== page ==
Patience (GSVLOC 2012)

9 Mar 2012 to 1 Apr 2012

The Gilbert & Sullivan Very Light Opera Company is pleased to present Patience, for four weekends, from March 9th through April 1st of 2012. Friday and Saturday performances are at 7:30 p.m. Saturday and Sunday matinees are at 2:00 p.m. (except for Sunday, March 11, which is at 1:00). The performances are at the Howard Conn Fine Arts Center, at Plymouth Congregational Church, located at 1900 Nicollet Avenue South, in Minneapolis. A review of the show by Ron Hubbard (“Very Light Opera’s ‘Patience’ makes for frothy fun”) appeared in the Saint Paul Pioneer Press on Monday, March 12, 2012. This production of Patience is directed by: Bob Neu, Stage Director: Photo and Biography Marina Liadova, Music Director: Photo and Biography The cast for this production of Patience includes: Reginald Bunthorne Michael Burton Archibald Grosvenor Peter Middlecamp Colonel Calverley Bill Marshall Major Murgatroyd Waldyn Benbenek Lieutenant, The Duke of Dunstable Jim Ahrens Mr. Bunthorne’s Solicitor Tom Berg Patience Sarah Wind Richens The Lady Angela Julia Knoll The Lady Saphir Beth King The Lady Ella Ashley Stockwell The Lady Jane Sarah Gibson Chorus of Lovesick Maidens Christine Anderson Mary Mescher Benbenek Cory Bianco Kristen Bond Willow Bousu Mary Gregory Ruthanne Heyward Shawn Holt Holly MacDonald Kara Schrapp Rhea Sullivan Amanda Weis Holly Windle Chorus of Officers of Dragoon Guards Kurt Bender Tom Berg Jim Brooks L. Peter Erickson Clyde Gerber Stephen Hage Dean Laurance John Orbison Wendell Peck Richard Rames Anthony Rohr Aaron Rolloff Patience opens with all the well-born young ladies in the local village, rapturously caught up in aestheticism, and in love with two aesthetic poets. The poets, however, are both in love with Patience, the simple village milkmaid, who cares nothing for poetry. Patience learns that true love must be completely unselfish … it must wither and sting and burn! The young ladies’ military suitors don’t see the point to aestheticism, but they decide to give it a try to win the women’s hearts. It is “touch and go” for awhile, but everyone ends up with a suitable partner, even if it is only a tulip or lily. Patience satirizes the “aesthetic craze” of the 1870s and ’80s, when the output of poets, composers, painters and designers of all kinds was indeed prolific, but, some argued, empty and self-indulgent. This artistic movement was so popular, and also so easy to ridicule as a meaningless fad, that it made Patience a big hit in its day. The operetta remains relevant as it can be understood to satirize the adherents to any and all fads! Two excellent internet resources for information about Patience: Wikipedia – Patience (Opera) The Gilbert & Sullivan Archive – Patience Poster Illustration: The Bower Meadow, Dante Gabriel Rossetti, 1871-72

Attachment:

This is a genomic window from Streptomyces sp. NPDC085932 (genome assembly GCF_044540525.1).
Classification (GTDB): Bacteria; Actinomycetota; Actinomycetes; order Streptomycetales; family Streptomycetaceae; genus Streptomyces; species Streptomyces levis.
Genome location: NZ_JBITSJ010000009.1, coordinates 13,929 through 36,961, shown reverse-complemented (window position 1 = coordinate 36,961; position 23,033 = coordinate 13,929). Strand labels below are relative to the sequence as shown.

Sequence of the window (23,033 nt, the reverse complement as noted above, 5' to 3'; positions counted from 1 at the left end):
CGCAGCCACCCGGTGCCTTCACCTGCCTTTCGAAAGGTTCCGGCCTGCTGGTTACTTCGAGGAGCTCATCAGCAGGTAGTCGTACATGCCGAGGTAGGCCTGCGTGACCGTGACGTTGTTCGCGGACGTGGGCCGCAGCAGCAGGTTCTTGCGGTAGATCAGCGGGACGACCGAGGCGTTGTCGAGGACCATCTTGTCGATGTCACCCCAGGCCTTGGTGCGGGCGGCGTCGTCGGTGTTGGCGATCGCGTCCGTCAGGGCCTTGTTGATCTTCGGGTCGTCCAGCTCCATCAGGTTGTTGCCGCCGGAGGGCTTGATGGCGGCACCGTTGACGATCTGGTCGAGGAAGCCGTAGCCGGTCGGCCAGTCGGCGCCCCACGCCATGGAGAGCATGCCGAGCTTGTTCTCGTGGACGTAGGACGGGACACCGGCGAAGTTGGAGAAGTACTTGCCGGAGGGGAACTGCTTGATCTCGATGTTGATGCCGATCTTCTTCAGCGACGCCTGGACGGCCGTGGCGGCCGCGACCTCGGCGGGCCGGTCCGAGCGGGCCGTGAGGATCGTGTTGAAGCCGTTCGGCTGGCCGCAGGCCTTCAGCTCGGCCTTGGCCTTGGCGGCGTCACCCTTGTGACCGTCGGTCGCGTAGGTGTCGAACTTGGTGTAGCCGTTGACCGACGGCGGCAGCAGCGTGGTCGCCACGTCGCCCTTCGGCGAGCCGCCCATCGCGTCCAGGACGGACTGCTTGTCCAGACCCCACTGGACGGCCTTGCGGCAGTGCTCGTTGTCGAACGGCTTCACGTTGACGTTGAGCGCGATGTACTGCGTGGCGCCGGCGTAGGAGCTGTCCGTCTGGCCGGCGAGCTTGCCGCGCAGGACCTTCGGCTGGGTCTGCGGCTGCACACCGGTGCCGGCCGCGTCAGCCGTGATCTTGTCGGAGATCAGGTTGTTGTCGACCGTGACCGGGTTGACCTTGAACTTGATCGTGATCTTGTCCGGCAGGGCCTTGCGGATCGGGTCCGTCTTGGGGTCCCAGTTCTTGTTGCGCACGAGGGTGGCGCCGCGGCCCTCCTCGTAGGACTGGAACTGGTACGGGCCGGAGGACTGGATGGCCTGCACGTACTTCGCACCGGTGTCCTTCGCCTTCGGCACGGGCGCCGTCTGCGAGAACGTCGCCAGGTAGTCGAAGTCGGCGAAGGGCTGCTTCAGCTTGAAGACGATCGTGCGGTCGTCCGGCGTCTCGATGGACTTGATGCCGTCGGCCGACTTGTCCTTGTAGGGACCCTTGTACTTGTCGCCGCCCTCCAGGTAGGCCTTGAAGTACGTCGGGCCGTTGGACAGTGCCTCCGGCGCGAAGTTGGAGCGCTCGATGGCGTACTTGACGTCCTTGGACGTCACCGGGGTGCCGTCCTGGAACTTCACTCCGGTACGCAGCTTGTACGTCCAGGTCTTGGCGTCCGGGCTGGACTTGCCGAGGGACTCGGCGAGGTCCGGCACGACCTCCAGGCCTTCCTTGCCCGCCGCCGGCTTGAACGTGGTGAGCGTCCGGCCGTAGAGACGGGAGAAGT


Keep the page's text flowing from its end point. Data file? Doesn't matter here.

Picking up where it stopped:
Interpretative style: